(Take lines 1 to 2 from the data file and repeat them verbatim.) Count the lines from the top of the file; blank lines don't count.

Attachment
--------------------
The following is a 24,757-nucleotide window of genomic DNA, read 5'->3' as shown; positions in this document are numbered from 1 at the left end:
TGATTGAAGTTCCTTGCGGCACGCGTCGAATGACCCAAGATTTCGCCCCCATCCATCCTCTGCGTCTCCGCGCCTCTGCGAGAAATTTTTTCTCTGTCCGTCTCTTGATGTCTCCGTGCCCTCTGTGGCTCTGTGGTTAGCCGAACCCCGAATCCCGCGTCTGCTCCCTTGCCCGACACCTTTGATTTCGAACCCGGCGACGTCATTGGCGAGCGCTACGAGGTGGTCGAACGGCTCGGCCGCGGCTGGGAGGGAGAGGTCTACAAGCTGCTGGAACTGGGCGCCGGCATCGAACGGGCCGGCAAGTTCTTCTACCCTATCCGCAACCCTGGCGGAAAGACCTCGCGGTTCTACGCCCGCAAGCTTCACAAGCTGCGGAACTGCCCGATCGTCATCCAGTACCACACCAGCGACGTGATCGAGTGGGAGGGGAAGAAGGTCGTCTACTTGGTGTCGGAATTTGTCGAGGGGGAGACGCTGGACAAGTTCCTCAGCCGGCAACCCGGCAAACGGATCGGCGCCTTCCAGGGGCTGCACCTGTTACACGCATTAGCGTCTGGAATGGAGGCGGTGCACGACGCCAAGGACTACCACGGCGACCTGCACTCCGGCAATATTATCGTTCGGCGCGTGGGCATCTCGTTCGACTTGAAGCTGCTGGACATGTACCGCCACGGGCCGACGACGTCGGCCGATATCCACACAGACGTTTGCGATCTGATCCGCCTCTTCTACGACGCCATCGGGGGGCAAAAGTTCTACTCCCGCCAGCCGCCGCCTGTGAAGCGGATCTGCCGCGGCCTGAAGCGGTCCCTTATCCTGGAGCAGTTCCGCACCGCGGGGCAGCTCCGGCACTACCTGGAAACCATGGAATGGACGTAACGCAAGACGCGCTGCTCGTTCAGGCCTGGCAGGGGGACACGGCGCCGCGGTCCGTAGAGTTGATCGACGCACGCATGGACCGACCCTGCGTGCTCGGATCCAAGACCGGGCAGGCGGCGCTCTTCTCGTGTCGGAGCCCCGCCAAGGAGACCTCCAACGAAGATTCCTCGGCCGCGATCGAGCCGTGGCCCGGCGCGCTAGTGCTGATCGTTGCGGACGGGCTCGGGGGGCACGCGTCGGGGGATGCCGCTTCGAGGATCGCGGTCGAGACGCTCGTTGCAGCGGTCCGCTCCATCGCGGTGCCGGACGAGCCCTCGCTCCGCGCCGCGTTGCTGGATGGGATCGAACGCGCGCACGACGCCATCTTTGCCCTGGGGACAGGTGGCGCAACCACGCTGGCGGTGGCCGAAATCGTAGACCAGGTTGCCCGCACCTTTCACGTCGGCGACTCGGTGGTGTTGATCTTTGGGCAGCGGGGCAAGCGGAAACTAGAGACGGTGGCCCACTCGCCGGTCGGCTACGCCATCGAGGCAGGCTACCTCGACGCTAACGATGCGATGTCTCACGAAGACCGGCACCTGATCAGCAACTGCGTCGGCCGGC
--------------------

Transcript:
The following is a 24,757-nucleotide window of genomic DNA, read 5'->3' as shown; positions in this document are numbered from 1 at the left end:
TGATTGAAGTTCCTTGCGGCACGCGTCGAATGACCCAAGATTTCGCCCCCATCCATCCTCTGCGTCTCCGCGCCTCTGCGAGAAATTTTTTCTCTGTCCGTCTCTTGATGTCTCCGTGCCCTCTGTGGCTCTGTGGTTAGCCGAACCCCGAATCCCGCGTCTGCTCCCTTGCCCGACACCTTTGATTTCGAACCCGGCGACGTCATTGGCGAGCGCTACGAGGTGGTCGAACGGCTCGGCCGCGGCTGGGAGGGAGAGGTCTACAAGCTGCTGGAACTGGGCGCCGGCATCGAACGGGCCGGCAAGTTCTTCTACCCTATCCGCAACCCTGGCGGAAAGACCTCGCGGTTCTACGCCCGCAAGCTTCACAAGCTGCGGAACTGCCCGATCGTCATCCAGTACCACACCAGCGACGTGATCGAGTGGGAGGGGAAGAAGGTCGTCTACTTGGTGTCGGAATTTGTCGAGGGGGAGACGCTGGACAAGTTCCTCAGCCGGCAACCCGGCAAACGGATCGGCGCCTTCCAGGGGCTGCACCTGTTACACGCATTAGCGTCTGGAATGGAGGCGGTGCACGACGCCAAGGACTACCACGGCGACCTGCACTCCGGCAATATTATCGTTCGGCGCGTGGGCATCTCGTTCGACTTGAAGCTGCTGGACATGTACCGCCACGGGCCGACGACGTCGGCCGATATCCACACAGACGTTTGCGATCTGATCCGCCTCTTCTACGACGCCATCGGGGGGCAAAAGTTCTACTCCCGCCAGCCGCCGCCTGTGAAGCGGATCTGCCGCGGCCTGAAGCGGTCCCTTATCCTGGAGCAGTTCCGCACCGCGGGGCAGCTCCGGCACTACCTGGAAACCATGGAATGGACGTAACGCAAGACGCGCTGCTCGTTCAGGCCTGGCAGGGGGACACGGCGCCGCGGTCCGTAGAGTTGATCGACGCACGCATGGACCGACCCTGCGTGCTCGGATCCAAGACCGGGCAGGCGGCGCTCTTCTCGTGTCGGAGCCCCGCCAAGGAGACCTCCAACGAAGATTCCTCGGCCGCGATCGAGCCGTGGCCCGGCGCGCTAGTGCTGATCGTTGCGGACGGGCTCGGGGGGCACGCGTCGGGGGATGCCGCTTCGAGGATCGCGGTCGAGACGCTCGTTGCAGCGGTCCGCTCCATCGCGGTGCCGGACGAGCCCTCGCTCCGCGCCGCGTTGCTGGATGGGATCGAACGCGCGCACGACGCCATCTTTGCCCTGGGGACAGGTGGCGCAACCACGCTGGCGGTGGCCGAAATCGTAGACCAGGTTGCCCGCACCTTTCACGTCGGCGACTCGGTGGTGTTGATCTTTGGGCAGCGGGGCAAGCGGAAACTAGAGACGGTGGCCCACTCGCCGGTCGGCTACGCCATCGAGGCAGGCTACCTCGACGCTAACGATGCGATGTCTCACGAAGACCGGCACCTGATCAGCAACTGCGTCGGCCGGC